Interesting story, but not my cup of tea.
TL;DR –A story of conspiracy, kidnapping and alternative theories on Christianity
Ragdoll Rating: 2.5/5 Buttons
Recommended For: People who enjoy religious conspiracy
About the Book…
When an unknown tunnel is discovered under the streets of Leiden, it’s an exciting time for historians. But when one colleague winds up dead, and another kidnapped, Peter de Haan’s life is about to get difficult. Peter is forced to follow a trail of clues to rescue his friend, and finds himself learning more and more about the mysterious cult of Mithras.
St Paul’s Labyrinth is story of religious conspiracy, and devotes a long time to offering an alternative explanation for the history of Christianty – so obviously, if that’s going to rub you the wrong way, probably best to avoid it.
What I thought…
This book has me split down the middle, and I’ll tell you for why. I picked up this book hoping for your standard religious conspiracy treasure hunt style story, which is exactly what I got. I just found myself hopping between liking and hating bits really rapidly.
What I liked about this book was the alternative history it provides. The book suggests, among other things, that Jesus and the rest of the Jewish people were totally fine with each other, until St Paul got spurned and humiliated by a Jewish priest and decided he was going to destroy Judaism. He did this, according to the book, by re-tooling the concept of Jesus, to fit around the existing story of Mithras, and then spreading it around. This caused a big divide in the Jewish faith, and sparked of Christianity which really is just a collection of rituals and stories about a completely different god. This is explored in considerable detail during the course of this book, and that’s sort of what bugs me. If you’d handed me this book and said “Here is a well referenced work of non-fiction explaining many of the inconsistencies in early Christianity” I would have eaten it up with a spoon. Religious history is my JAM. But it was a bit much in the middle of a fiction work, and I personally found that the story was less interesting than the religious history element, which was a bit jarring.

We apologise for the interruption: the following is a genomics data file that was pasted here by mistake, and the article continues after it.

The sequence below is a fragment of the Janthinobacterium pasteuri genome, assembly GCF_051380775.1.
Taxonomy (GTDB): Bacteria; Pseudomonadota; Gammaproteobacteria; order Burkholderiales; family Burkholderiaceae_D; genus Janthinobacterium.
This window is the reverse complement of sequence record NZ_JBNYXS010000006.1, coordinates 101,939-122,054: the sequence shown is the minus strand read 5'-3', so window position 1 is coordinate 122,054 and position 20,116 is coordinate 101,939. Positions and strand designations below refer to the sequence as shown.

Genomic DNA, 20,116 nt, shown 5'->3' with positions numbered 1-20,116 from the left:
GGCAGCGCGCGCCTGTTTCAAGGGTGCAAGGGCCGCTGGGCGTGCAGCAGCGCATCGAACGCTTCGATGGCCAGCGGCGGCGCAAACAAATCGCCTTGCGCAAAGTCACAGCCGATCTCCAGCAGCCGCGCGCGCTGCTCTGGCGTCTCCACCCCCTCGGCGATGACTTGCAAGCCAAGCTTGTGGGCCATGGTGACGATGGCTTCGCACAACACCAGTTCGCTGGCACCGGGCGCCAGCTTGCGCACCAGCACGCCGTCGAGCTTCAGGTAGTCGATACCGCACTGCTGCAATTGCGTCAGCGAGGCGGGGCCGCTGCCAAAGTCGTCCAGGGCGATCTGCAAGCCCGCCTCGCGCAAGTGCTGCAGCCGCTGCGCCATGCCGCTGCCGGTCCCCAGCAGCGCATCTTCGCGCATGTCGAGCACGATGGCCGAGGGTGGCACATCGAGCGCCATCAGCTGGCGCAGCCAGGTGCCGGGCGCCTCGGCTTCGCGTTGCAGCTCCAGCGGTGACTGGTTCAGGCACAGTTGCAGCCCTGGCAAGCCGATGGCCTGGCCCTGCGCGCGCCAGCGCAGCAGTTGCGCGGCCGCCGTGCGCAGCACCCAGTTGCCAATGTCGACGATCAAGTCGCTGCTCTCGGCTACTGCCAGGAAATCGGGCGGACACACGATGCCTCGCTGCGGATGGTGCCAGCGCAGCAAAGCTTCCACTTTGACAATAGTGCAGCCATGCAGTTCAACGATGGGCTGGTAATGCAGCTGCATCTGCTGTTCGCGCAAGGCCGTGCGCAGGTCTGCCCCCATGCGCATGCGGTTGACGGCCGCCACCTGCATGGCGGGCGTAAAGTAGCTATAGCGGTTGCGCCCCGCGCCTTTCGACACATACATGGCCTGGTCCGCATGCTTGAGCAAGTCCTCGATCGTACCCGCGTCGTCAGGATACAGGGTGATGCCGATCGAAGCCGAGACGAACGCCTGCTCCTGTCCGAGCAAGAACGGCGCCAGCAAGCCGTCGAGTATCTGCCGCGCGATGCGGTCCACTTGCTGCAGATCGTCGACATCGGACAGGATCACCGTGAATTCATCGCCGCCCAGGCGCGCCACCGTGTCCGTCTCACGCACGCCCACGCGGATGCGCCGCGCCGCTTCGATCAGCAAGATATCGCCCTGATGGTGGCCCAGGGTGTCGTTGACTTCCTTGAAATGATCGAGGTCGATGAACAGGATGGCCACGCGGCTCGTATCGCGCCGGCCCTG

What I didn’t like was the quantity of analogies. This book is full of them, for completely random things. Things you would never think needed an example. Everything is ‘like’ this and ‘like’ that. I found it really, REALLY annoying, and I know that’s pretty petty, but it wrecked the flow of the book for me.
I also struggled to follow the book itself. Each chapter has a date, and they jump all over the place, but also I struggled to understand the motivations. The main character, for example, seems to be expecting some sort of religious quest to drop into his lap, as he is waaaay to into the whole thing long before his colleague is kidnapped. He runs from the police after his other colleague disappears for no apparent reason at all, and then keeps going. Also, the book declares that Peter is not a Robert Langdon-esque super genius, and yet he still manages to solve a myriad of random clues in no time flat, something I don’t imagine your average professor would be able to do. I don’t know why this bothered me.
I personally would have loved to see this book split into two, a fiction book containing a heavily reduced quantity of religious explanations, and a non-fiction book giving the background to the whole thing. Alas, it was not to be.
Please Note: I received a copy of this book via netgalley in exchange for an honest review. The opinions contained within are my own and have not been influenced by any external entity!